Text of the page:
Marshall concluded, “I was proud to support Mr. Brasher’s nomination by President Trump and I wish him all the best as the newest judge on the U.S. Middle District Court here in Alabama.”

New Alabama solicitor general appointed

On Wednesday, Marshall also announced the appointment of Edmund LaCour, Jr. to succeed Brasher as state solicitor general.

“I am pleased to announce the appointment of Edmund LaCour as the new Solicitor General of the State of Alabama,” the attorney general said.

Marshall added, “Mr. LaCour, a Wiregrass native, draws upon an impressive legal and academic background to lead my office’s legal team. He has served as Alabama’s Deputy Solicitor General since December 2018 and has already made his mark. In addition to arguing multiple appeals, he has drafted briefs in several important cases, including the State’s response to Mike Hubbard’s Alabama Supreme Court appeal. I look forward to his continued service on behalf of the State of Alabama here in the Attorney General’s Office.”

Sean Ross is a staff writer for Yellowhammer News. You can follow him on Twitter @sean_yhn

3 mins ago

Birmingham marketing firm tapped for Super Bowl ad

Birmingham-headquartered marketing firm Big Communications has made a Super Bowl ad promoting the Fox broadcast of the 2020 Daytona 500.

The firm was tasked with making the ad by Fox Sports’ marketing team. When the ad airs on Sunday, it will be the first time in Big’s 25-year history that one of their ads will broadcast during the Super Bowl, which is the advertising industry’s biggest event of the year. Recent Super Bowls have averaged around 100 million American television viewers.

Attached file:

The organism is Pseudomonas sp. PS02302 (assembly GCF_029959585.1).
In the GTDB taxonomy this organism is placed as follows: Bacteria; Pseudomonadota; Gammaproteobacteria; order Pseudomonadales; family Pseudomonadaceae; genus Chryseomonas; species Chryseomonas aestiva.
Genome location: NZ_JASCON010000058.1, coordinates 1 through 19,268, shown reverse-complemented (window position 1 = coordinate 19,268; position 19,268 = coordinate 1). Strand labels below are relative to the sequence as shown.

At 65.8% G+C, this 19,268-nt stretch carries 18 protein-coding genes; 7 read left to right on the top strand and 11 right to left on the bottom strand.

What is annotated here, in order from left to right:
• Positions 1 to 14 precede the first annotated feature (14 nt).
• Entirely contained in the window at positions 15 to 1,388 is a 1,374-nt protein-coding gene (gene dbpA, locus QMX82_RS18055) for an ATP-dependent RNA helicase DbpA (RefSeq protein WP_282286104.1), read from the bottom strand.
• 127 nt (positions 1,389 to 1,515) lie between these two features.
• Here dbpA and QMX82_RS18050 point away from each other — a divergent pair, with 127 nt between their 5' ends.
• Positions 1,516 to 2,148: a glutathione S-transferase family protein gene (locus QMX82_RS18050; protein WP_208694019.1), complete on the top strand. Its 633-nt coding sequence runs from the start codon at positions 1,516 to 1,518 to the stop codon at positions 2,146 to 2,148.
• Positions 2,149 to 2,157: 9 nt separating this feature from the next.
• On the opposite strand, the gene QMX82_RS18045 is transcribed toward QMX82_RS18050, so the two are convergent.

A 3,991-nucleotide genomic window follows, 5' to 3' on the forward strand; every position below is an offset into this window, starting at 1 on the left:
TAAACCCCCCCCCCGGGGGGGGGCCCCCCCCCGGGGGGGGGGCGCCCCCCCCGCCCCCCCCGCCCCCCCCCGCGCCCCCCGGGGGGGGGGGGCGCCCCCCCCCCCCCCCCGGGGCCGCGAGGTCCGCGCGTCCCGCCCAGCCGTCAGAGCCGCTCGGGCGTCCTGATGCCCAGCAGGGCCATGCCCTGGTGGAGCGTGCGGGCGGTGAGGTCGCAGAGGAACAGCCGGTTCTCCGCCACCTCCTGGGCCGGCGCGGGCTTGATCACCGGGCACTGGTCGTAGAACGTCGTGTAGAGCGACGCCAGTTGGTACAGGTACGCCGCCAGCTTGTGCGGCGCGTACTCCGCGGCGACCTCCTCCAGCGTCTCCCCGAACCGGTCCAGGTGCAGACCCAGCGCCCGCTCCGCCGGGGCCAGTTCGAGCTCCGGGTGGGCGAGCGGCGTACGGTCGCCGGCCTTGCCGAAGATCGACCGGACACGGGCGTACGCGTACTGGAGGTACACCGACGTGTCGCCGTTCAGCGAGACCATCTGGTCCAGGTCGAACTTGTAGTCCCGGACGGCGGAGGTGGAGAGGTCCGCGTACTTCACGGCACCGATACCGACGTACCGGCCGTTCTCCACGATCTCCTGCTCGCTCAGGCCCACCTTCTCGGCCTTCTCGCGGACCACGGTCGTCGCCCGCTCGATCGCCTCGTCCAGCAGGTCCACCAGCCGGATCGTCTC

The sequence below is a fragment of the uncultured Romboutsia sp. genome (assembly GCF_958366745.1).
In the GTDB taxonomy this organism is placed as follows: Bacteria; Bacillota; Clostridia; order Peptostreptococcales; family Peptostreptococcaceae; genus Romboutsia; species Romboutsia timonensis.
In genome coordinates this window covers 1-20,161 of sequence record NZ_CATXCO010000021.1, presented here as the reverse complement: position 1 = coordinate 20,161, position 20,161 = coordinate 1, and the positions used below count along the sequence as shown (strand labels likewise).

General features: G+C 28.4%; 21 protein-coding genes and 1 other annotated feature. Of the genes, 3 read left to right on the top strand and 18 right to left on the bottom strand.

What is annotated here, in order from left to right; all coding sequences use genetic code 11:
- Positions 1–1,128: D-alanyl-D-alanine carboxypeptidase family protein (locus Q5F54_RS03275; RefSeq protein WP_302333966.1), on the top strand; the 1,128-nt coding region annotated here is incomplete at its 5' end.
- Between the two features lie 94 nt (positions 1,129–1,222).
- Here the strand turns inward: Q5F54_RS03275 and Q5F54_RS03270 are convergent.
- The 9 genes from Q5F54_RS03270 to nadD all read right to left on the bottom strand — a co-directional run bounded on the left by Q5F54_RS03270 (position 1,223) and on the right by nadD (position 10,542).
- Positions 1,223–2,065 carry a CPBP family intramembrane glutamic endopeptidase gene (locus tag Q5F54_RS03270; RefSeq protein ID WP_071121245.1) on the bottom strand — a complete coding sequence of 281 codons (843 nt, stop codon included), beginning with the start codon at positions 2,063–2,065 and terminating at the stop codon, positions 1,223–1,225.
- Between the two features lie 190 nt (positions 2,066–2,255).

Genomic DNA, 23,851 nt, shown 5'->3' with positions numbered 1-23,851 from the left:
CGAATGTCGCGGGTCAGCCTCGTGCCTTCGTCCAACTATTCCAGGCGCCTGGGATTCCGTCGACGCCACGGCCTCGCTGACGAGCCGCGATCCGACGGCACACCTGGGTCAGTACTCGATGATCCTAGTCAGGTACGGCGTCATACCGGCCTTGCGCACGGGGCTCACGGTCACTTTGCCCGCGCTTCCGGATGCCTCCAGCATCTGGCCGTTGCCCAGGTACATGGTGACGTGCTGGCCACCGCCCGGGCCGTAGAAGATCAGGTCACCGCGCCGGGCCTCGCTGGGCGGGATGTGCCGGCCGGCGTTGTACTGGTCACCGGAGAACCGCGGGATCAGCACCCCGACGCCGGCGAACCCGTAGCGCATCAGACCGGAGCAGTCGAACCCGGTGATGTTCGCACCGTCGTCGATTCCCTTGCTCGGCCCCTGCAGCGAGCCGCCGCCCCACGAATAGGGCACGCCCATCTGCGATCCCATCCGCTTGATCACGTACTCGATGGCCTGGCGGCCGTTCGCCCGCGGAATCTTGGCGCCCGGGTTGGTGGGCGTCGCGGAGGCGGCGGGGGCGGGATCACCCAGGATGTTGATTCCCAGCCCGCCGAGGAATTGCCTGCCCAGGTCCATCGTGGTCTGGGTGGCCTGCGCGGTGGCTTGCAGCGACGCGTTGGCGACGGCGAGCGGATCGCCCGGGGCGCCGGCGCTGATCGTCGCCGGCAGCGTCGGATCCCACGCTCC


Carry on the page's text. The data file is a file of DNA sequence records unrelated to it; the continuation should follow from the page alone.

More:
Blake Danforth, vice president of marketing for Fox Sports, credits Big’s award-winning work on Valvoline’s Never Idle campaign with piquing his interest in the firm.

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In a statement, Danforth said, “Big’s creative team had a genuine understanding of exactly what makes NASCAR fans love the sport with such an unrelenting, unrivaled intensity.”

“Promoting something as huge as the Great American Race on the biggest stage in all of advertising — that’s kind of a big deal,” commented Ford Wiles, Big partner and chief creative officer.

“This is the kind of moment that we live for — putting Alabama’s talent on display for the world to see,” Wiles concluded.

You can view Big’s Super Bowl ad here.

Henry Thornton is a staff writer for Yellowhammer News. You can contact him by email: henry@yellowhammernews.com or on Twitter @HenryThornton95.

39 mins ago

Monument to gold star families will be added to Huntsville’s Veterans Memorial

The Huntsville-Madison County Veterans Memorial, a park on the north side of Huntsville’s downtown area, will be adding a monument to gold star families in 2020.

Gold Star families are those who have lost a member during service in the United States Armed Forces.

The monument is the final planned addition to the veterans memorial, a project that was first dedicated on 11/11/2011. Its origin dates back to 2000 when a half-sized replica of the Vietnam memorial was temporarily displayed in Huntsville. Some residents wanted something more permanent.

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“The Veterans Memorial has been erected not to commemorate the glory of battle or triumph of victory, but to honor the service and sacrifice of our veterans, and to pay homage to those heroes we have lost,” said Brigadier General (Retired) Bob Drolet, chair of the Huntsville-Madison County Veterans Memorial Foundation.